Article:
Affected by effects

What happened to me last weekend was a result of how I have been feeling in the last few months, and is directly related to my writer's block.

When a person can't do the one thing they set out to do, which in some cases feels like the one thing they were put on this earth to do, it has catastrophic repercussions on their emotions and confidence.

I relate it in this instance only to writing but of course it stretches into every walk of life.

I write, therefore I am. I can't write, therefore what am I? This leads to a terrible lack of self-confidence, a draining of self that leaves one questioning one's own worth, and at it's worse – as has been occurring to me – leaves one downbeat, depressed, even despondent. It becomes the thing you can't stop thinking about, becomes the reason why you are a lesser being, it perpetuates itself in ever-grander variants of performance anxiety, and results in the assumption that you are worthless, and worse - everyone knows how worthless you are.

It can lead to self-destruction, a hovering feeling of rain-cloud darkness that simply won't leave, touching everything in your life and leaving you with a consistent, just out of earshot anxiety, something lurking over your shoulder whispering bad bad things you can never quite hear, but know instinctively are about you. It's exhausting and it takes it's physical and emotional toll.

I was sitting with some of the most fun people I have ever encountered, performing with a welcoming, and tremendously talented group of people at one of the best gigs of the year, and instead of enjoying that, I drifted into the background and beat myself up for it. I simply didn't have the confidence to step forward, in-character, and dig in. Five months of writer's block have stripped me of my sense of self-worth and left me tearing mental strips from myself at every opportunity.

It doesn't help. Obvious? Ah, it's worth saying anyway.

So how do we break beyond this writer's block, this performance anxiety? What ways can we attempt, to hump us out of the slump?

Fucked if I know.

Ha. That was humour. Self-deprecating humour.

Love me.

Just as you can't just tell a cripplingly shy person to speak up, it's not so easy to tell a writer who is suffering from block to just sit down and write, or alternatively take a step back and do something else for a while. But sometimes that's what it takes; other times, of course, what's required is a protracted set of jigsaw molly-coddles.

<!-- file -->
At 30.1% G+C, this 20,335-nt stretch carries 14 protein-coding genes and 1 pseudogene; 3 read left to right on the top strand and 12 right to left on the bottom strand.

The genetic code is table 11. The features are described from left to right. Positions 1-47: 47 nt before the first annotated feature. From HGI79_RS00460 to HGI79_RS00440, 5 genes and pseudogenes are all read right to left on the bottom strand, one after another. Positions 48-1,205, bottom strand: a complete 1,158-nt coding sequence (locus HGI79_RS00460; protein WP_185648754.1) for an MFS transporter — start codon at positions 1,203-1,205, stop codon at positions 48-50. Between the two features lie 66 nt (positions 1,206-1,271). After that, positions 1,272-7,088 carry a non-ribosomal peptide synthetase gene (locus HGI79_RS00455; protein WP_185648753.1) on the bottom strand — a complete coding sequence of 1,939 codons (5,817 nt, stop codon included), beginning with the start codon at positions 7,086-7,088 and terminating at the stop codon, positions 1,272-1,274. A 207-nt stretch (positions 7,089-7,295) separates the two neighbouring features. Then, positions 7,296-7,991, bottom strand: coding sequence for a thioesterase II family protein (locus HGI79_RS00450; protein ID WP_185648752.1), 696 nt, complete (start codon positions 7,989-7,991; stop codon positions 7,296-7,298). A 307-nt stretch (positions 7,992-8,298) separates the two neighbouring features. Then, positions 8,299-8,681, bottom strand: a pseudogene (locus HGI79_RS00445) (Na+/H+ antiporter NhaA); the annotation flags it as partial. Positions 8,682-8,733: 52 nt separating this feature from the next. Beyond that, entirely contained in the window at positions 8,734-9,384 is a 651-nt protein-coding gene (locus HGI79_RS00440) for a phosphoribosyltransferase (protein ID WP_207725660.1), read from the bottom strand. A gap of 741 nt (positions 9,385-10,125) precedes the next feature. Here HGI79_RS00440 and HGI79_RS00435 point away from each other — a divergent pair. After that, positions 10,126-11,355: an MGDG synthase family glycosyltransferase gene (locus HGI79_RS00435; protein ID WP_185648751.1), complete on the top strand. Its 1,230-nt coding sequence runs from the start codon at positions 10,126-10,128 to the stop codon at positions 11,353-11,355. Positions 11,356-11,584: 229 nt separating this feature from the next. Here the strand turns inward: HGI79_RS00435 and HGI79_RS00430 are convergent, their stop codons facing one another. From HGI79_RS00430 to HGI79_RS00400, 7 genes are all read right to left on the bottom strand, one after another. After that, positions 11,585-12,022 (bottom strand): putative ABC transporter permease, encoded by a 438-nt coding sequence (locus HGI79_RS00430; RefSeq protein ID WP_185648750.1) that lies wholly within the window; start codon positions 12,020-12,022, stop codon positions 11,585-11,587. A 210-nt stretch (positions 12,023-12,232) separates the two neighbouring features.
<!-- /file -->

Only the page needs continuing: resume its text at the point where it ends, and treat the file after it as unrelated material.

Ideas to help with your block




Look, we both know ( I'm assuming it's just you and me who's reading this, right? ) that like curing hiccups, there are plenty of old-wives tales out there about curing writer's block ( am I allowed to say old wives, by the way? Am I being sexist or racist or something when I use that term? Is a little person rolling down a hill because I said it? Answers please, I need to be as PC as an oiled baby's bottom. )

Nothing cures it. It's not a disease, or a virus, it's simply a form of anxiety that you perpetuate. Knowing that may not help, but knowing that it's not about curing it but salving it, balming it until the anxiety reduces, might.

Here is a truism for you – you're your own worst enemy. You are putting blocks in your own path and you don't even know it. It's not the outside world, dear child, who is causing your block, but you. Unless you live next to fat, loud, obnoxious neighbours whose idea of fun is listening to drill n' bass while hammering their dog and talking loudly about mince.

Call the police and quietly explain to them why your neighbours might be a danger to themselves and those around them.

Other than that possibly made-up scenario, very often when it comes to anxiety ( no matter how justified it might seem ) you are your own worst enemy, especially when it comes to writing and performance.

Let me elucidate by using a large word people don't normally use, in this sentence, and then going on to give you an example.

By sitting in that backstage corner hiding from talking to people, I continued to perpetuate the idea that no one wanted to speak to me. By essentially assuming something about myself and other people, I was creating the circumstance where it felt true even though it wasn't. Guess what? Bit by bit through observation I was able to pinpoint things in each person I could appeal to in conversation. I got chatting. It felt stupid not to.

Did I ever feel comfortable in my own skin? Nah. I died a little inside every time I had to make the leap of faith and open my mouth. But that's not the point here, is it? I was able to project a certain level of humanity and got beyond the blocks I was putting in my own way. I got a few new Facebook friends to ignore, and I enjoyed their company enough to help me feel a little more comfortable about my situation. Did they think I was anything special? Of course not. Why should they? But we had a giggle.